Tips to Get Recruited for Field Hockey | 2aDays

Tips to Get Recruited for Field Hockey

As a prospective collegiate field hockey player, you must be proactive when speaking with coaches throughout the recruiting process. Notify coaches in advance about which showcase tournaments you will be at, then follow up with coaches accordingly to see if they will be attending. Additionally, provide them with as much information as possible so the coach can attend and easily find you while playing. For example, you could provide information as follows:

Attending: The NFHCA Winter College Coach Showcase

Playing on: Field #7

Wearing: Jersey #9

Team: Spirit Eagles FH team.

Also, don’t be afraid to email a coach if you have any exciting field hockey news to share if you win a big game or receive an individual award!

Visit campuses, attend college field hockey camps and clinics at schools that you are interested in.

The NCAA is now allowing juniors in high school to go on official visits beginning January 1st. Players should take advantage of this opportunity and start going on official visits sooner, rather than waiting until senior year. These visits allow recruits to get a feel for the school itself by attending classes as well as experiencing the team dynamic firsthand. Clinics and camps are a great way to see if you enjoy a particular coach’s style of coaching. It also allows coaches to see you play on a personal level as well as see how you handle certain situations. For example, they can see your stick skills that you may not get a chance to showcase if they attend just one of your games (or none of your games). Clinics give coaches the chance to see if you are a coachable player who is open to learn and grow further as an athlete. Ultimately, it’s an opportunity for both coaches and prospective athletes to be able to narrow down their search for the right player or the right college.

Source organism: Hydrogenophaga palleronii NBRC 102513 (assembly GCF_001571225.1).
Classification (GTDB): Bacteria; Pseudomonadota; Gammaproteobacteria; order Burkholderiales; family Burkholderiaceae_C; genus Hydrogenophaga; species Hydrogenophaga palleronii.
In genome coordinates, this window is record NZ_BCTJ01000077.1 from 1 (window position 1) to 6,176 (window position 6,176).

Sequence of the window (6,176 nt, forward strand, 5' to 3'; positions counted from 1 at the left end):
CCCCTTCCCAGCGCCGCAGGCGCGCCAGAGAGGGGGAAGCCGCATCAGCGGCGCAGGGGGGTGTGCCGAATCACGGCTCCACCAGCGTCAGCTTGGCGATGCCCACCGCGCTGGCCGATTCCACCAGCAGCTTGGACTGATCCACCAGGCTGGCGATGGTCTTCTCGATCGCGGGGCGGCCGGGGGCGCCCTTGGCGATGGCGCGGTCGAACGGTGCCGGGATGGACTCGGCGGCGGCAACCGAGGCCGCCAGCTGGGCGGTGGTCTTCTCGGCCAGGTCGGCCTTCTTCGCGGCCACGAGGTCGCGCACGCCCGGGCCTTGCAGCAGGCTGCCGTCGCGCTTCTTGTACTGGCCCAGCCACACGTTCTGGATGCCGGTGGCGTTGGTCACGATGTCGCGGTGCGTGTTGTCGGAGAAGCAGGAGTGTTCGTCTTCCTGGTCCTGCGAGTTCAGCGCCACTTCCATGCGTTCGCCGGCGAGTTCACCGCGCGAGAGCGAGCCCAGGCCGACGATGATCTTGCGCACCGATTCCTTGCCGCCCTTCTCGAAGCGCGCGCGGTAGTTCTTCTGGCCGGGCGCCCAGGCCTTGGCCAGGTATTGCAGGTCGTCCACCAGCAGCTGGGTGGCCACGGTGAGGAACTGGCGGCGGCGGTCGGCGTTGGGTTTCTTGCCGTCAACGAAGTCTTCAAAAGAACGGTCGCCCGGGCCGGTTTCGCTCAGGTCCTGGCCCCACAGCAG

Why do you love field hockey?

Coaches do not want players who love field hockey because they like having a group of friends. Coaches want their players to love field hockey because they can’t live without it or they want to achieve their individual goals. They want you to be hungry for the game and winning. You can frame the friend’s aspect of being on a team in a positive way by explaining how you like working collectively as a unit with others or you like being a part of something bigger than yourself. Be clear on why it is that you want to play at the college level. You should also, be able to identify what makes field hockey standout at a particular college. Do you love the team, the coaching style, the competition, or the school?

What do you need to improve on to move up to the next level?

Everyone has strengths and weaknesses, know yours! You could preface this question by stating something you know you could work on- but balance it with something you are confident about. This is key when talking to coaches! It is very telling of an athlete and a person when someone can identify strengths and weaknesses. It makes a coach’s job infinitely easier. There’s always room for improvement, particularly at the collegiate level. And let’s be honest… We all look back at our high school athlete selves during and after college and wish we could change some things. Chances are, improving will be the majority of what you do in college sports coming from the high school level, and this is normal! You could be the best field hockey recruit, and you still have plenty of room to fine-tune. For example, “I think something I could work on when transitioning from high school to college field hockey is my fitness level. I want to train to have more endurance and agility in a game setting. Currently, I practice stick skills a lot on my own time, and it’s something I’m confident in, but I want to improve on.”

Get to know that team.

You want to see if you get along with the coach but it’s also crucial to see how you get along with your potential teammates. Overnight visits are great because you get to see the team culture in action. You will attend an official practice, have meals, and sleep in the dorms with the girls who could one day become your lifelong friends and teammates. The following day (GAME DAY!) you will have the opportunity to experience pre-game rituals and an actual game, this will be fun, exciting and can influence a player’s decision on which college they want to attend.

* Originally published on October 14, 2016, by LRT Staff

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